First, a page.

The Day You Meet Your Child
The first time you meet your child… The first time she sees you… That first moment…
We all wonder… What will she look like in person? How will I feel? How will she act? Should I hug her first? Or play with her for a while? Even when we’re trying to be objective about it, we often create unrealistic expectations for what it will be like the day we meet our children.
The day you meet your child for the first time may be a wonderful, positive memory that happily remains with you for years to come. Or, it may be frustrating and disappointing.
Whether you adopt domestically or internationally, through an agency or interdependently, your life before adopting will be filled with paperwork, phone calls, emails, setting up the room, buying clothes, telling friends, and more. All of these exciting planning stages create a sense of excitement, and high expectations for the moment you meet your child.
One end of the meet-your-child event is something like this:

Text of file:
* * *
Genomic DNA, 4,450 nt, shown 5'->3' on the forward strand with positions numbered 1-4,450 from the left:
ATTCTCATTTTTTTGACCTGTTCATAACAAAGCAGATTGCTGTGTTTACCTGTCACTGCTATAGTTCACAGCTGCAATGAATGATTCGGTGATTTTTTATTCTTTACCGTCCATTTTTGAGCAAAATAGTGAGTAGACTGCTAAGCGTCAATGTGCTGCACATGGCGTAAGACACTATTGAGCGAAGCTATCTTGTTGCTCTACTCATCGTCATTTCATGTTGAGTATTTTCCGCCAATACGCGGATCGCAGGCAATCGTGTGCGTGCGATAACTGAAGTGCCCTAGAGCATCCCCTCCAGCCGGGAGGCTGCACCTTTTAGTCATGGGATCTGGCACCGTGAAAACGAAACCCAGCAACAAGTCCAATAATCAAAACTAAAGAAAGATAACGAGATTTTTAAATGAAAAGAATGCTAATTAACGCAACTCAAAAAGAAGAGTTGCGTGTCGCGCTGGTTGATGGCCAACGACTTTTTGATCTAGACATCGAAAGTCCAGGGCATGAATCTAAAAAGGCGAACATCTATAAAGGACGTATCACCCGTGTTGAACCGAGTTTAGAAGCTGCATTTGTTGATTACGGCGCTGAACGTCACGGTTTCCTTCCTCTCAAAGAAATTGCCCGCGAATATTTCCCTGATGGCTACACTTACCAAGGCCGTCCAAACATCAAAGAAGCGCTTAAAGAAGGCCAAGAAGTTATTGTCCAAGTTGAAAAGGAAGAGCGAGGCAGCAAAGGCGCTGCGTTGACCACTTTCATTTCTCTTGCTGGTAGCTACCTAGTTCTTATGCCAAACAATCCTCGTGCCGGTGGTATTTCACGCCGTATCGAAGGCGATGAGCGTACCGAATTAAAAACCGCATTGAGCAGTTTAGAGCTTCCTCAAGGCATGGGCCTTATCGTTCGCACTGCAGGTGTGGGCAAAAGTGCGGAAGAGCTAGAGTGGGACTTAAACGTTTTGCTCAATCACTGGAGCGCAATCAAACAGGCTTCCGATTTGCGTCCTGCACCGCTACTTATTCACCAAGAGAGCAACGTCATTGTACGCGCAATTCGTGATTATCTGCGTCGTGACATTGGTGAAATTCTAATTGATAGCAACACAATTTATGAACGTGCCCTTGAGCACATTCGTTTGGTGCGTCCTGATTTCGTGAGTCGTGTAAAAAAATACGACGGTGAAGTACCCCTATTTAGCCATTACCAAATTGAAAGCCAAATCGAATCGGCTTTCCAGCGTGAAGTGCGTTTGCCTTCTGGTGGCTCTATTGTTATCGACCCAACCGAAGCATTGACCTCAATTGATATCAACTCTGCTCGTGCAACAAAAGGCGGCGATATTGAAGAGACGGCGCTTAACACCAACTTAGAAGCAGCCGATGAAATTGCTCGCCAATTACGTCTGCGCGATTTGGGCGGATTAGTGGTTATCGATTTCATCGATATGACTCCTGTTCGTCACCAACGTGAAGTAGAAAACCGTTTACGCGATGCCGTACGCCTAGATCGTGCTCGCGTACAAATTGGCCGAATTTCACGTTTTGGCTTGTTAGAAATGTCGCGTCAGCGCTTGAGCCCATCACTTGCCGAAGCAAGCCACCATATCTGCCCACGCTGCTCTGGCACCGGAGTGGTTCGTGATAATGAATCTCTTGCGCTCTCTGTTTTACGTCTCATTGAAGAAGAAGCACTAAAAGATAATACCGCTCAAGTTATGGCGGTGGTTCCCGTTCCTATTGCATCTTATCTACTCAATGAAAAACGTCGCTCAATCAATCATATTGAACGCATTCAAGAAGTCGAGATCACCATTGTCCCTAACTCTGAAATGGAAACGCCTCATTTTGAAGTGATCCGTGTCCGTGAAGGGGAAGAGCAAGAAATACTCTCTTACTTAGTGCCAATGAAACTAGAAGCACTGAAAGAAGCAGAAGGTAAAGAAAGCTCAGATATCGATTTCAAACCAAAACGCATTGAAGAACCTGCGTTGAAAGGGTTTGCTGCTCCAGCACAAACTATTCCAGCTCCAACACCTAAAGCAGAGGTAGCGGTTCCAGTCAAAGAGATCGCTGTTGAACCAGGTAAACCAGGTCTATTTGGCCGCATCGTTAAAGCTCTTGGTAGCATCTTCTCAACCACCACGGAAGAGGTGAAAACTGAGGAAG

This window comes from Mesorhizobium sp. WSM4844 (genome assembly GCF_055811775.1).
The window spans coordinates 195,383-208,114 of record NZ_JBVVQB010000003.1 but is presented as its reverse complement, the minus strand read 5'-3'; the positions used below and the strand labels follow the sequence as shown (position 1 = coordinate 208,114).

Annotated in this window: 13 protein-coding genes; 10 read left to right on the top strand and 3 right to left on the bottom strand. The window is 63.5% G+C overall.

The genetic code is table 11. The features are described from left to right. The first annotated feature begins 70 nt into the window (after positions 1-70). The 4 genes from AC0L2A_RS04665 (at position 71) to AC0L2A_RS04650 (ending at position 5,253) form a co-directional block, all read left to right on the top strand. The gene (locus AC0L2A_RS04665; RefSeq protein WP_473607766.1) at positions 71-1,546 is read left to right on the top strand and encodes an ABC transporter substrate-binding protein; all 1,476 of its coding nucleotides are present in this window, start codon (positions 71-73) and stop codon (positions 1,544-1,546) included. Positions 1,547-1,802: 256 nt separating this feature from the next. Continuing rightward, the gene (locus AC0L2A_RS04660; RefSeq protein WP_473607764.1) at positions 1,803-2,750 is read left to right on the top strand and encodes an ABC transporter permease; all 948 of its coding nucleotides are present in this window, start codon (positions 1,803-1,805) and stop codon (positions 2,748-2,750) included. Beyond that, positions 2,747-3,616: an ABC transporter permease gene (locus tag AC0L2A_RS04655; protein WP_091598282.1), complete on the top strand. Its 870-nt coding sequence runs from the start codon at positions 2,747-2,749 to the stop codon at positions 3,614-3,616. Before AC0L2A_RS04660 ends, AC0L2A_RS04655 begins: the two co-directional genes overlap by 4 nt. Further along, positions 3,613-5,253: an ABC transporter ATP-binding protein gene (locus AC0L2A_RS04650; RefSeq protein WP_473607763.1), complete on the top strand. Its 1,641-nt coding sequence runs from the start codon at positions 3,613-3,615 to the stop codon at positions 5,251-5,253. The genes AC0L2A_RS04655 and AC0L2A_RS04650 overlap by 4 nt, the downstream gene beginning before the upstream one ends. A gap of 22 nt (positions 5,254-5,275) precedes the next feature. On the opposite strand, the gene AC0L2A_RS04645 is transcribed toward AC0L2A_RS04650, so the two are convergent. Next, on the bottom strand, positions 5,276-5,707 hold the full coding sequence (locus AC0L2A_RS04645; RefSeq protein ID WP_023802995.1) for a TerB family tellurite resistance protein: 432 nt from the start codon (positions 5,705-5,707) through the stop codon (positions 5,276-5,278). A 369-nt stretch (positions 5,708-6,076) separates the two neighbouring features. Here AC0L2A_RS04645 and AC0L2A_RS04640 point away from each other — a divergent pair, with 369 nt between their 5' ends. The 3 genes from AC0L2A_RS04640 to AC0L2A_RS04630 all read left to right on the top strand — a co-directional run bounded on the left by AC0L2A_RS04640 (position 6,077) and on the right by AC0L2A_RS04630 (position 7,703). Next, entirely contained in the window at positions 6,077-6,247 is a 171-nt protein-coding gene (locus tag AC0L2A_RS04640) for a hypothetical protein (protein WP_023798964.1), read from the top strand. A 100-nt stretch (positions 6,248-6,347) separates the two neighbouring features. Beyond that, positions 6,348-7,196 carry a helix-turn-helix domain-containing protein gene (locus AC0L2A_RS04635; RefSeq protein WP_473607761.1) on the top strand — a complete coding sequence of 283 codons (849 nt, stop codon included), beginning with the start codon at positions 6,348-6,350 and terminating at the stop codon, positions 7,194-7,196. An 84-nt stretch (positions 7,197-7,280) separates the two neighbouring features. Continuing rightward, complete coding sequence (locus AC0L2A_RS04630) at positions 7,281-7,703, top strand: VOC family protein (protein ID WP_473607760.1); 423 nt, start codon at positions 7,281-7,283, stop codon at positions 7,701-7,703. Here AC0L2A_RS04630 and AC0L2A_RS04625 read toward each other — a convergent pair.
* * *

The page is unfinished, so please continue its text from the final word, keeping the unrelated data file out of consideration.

As soon as our new son saw us, he turned with a smile and reached for us. As we took him in our arms, he said, “Mama, Papa…” We held him between us as we cried. He gently patted our faces. We were a family.
The other end of the meet-your-child event is something like this:
I was panic-stricken the moment I saw her. She looked pale and sickly and nothing like I imagined. As soon as I reached for her, she began screaming. I put her on the floor to show her the toys I had brought and she continued screaming and began heaving the toys around the room. I was sure I was making the worst decision of my life.
Most experiences fall somewhere in between the hearts-and-roses version and the what-have-I-done version. No matter what the first meeting with your child is like, it will probably have little significance in your long-term relationship with her. You will both be nervous. One or both of you may be tired from travelling. You will be excited. Your child probably terrified of the potential change in her life. All of these emotions lend themselves to possible difficulties in those first moments together.
Do take pictures. Do take videos. Do record notes about how you felt: good, bad, or indifferent. But, generally, look at the first meeting with your child as just one of many good, bad, exciting, worrisome, fun-filled, challenging, scary, happy, joy-filled moments you will face together as parent and child.